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gTLD Contention Auction in May: Request for Comments

Many gTLD applicants with strings in contention have already heard about the Applicant Auction, a voluntary private auction for resolving string contention that my colleagues and I are organizing. In this post we’d like to share some updates on our progress.

Most importantly, we realized that more than just an escrow agent is needed for the success of a private auction of this scale, and we have partnered with Morrison & Foerster, LLP, a global law firm, who will be acting as the neutral party for our auctions.

We had the opportunity to talk to many applicants in Beijing last week, and we received some great feedback and suggestions. We have distilled these conversations into a more detailed proposal, covering the schedule, policies on which information is published and which is kept confidential, the procedure for handling withdrawals, the handling of bid deposits, and more.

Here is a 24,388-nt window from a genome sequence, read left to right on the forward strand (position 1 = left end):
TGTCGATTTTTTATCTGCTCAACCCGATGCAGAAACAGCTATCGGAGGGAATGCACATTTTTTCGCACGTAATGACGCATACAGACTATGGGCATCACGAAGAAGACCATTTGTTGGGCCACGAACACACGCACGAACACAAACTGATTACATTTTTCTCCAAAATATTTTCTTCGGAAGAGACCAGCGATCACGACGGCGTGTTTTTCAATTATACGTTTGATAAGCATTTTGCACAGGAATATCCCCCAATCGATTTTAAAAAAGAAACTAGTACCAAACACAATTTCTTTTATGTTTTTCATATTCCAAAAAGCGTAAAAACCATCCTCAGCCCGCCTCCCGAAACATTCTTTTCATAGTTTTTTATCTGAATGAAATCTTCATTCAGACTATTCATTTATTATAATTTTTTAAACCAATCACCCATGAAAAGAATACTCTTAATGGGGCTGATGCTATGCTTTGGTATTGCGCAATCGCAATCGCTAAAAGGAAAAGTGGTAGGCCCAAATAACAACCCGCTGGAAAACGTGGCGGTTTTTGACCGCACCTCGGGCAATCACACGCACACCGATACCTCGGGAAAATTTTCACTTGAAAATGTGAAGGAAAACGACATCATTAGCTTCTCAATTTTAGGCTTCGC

Although many applicants have been asking us to hold an auction as soon as possible and several have already committed to participate in the first auction, we would like to give all applicants a chance to review the proposal and submit final comments, until Thursday this week (11pm UTC).

Based on the applicants’ input, the final schedule and rules for the first auction will then be published by Tuesday, April 30, and applicants interested in participating can then sign up their TLDs in an online enrollment system.

We have summarized some of the suggested changes below, and we encourage participants to take a look at the full RFC and send us comments:


We propose beginning Thursday, May 2, with publication of the auction rules and other legal documents, and we plan to hold the auction on Thursday, May 23. Interested parties will need to commit online by May 8. Dates are subject to change with input from participating applicants.

Information policy:

As presented in the workshops, all bidders participating in a given auction can see the number of bidders still bidding for a domain in each round, for all domains being auctioned. However, the winning price is not disclosed to all bidders; only bidders for a particular domain can see the price at which the domain was sold. Amounts of bids and deposits will be kept strictly confidential.

Withdrawal procedure: